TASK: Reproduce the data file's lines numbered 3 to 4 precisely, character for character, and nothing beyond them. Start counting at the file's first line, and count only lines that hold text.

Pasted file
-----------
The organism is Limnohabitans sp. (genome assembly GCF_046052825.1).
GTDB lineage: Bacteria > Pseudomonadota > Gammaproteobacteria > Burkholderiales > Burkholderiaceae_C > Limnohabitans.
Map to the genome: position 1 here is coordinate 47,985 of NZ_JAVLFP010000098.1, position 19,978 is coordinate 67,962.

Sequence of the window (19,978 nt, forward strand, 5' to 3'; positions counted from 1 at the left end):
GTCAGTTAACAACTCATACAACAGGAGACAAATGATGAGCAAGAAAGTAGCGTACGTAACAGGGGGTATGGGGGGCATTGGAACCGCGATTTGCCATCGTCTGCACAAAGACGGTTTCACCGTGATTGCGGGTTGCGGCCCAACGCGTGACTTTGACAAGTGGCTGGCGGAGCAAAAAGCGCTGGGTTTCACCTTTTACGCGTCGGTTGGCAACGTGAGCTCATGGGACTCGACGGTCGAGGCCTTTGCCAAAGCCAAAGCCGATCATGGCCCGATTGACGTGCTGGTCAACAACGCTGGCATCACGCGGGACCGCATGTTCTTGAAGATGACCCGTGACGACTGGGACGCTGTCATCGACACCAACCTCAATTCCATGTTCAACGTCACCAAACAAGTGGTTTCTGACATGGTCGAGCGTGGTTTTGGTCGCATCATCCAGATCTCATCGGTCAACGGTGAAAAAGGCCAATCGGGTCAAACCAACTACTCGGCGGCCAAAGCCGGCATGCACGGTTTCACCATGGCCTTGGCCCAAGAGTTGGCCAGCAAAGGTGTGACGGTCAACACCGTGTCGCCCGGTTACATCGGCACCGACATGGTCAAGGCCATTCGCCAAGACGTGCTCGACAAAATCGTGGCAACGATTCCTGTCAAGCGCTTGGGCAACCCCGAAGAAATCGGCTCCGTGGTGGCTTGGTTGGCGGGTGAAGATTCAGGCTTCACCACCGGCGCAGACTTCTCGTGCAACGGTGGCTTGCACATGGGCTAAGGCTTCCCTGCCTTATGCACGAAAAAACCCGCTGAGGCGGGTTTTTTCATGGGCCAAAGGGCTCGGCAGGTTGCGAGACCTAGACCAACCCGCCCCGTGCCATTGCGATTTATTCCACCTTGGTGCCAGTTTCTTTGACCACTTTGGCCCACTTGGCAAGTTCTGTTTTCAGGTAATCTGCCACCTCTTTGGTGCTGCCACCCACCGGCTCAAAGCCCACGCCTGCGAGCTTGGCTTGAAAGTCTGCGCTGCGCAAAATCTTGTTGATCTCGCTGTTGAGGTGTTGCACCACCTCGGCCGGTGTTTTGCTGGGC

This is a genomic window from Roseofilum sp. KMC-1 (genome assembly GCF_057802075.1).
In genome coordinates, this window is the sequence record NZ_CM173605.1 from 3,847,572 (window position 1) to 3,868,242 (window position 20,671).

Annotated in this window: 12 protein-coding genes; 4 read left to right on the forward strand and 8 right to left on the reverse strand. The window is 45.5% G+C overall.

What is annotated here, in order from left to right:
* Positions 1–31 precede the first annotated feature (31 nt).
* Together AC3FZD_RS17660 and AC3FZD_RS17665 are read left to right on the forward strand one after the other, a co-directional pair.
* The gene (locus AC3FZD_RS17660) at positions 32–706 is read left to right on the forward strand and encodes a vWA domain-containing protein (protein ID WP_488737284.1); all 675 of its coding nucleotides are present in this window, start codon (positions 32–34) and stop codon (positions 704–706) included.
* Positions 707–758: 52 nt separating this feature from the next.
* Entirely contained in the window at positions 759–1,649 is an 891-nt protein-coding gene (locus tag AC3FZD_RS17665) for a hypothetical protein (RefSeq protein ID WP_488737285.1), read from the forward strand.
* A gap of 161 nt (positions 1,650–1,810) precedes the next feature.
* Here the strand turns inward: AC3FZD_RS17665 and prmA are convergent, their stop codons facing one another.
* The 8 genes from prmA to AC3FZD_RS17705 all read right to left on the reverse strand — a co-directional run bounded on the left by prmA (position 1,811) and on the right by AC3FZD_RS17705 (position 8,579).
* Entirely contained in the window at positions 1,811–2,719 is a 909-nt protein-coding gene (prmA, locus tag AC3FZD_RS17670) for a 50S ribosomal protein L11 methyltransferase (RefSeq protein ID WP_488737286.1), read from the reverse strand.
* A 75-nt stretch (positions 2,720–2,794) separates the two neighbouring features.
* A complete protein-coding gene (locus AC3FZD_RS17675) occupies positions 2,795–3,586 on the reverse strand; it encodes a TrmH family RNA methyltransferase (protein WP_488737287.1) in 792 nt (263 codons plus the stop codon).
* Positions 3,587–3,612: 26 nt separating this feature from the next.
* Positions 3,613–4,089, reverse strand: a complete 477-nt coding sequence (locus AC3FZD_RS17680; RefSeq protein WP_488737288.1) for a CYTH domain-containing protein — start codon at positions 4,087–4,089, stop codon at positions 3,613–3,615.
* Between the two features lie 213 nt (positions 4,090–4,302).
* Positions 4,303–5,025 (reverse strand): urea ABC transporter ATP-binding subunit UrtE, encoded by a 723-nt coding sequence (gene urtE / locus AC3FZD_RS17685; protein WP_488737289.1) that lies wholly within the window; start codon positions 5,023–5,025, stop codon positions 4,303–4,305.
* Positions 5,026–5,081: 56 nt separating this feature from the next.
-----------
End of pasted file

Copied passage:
Map to the genome: position 1 here is coordinate 47,985 of NZ_JAVLFP010000098.1, position 19,978 is coordinate 67,962.

Sequence of the window (19,978 nt, forward strand, 5' to 3'; positions counted from 1 at the left end):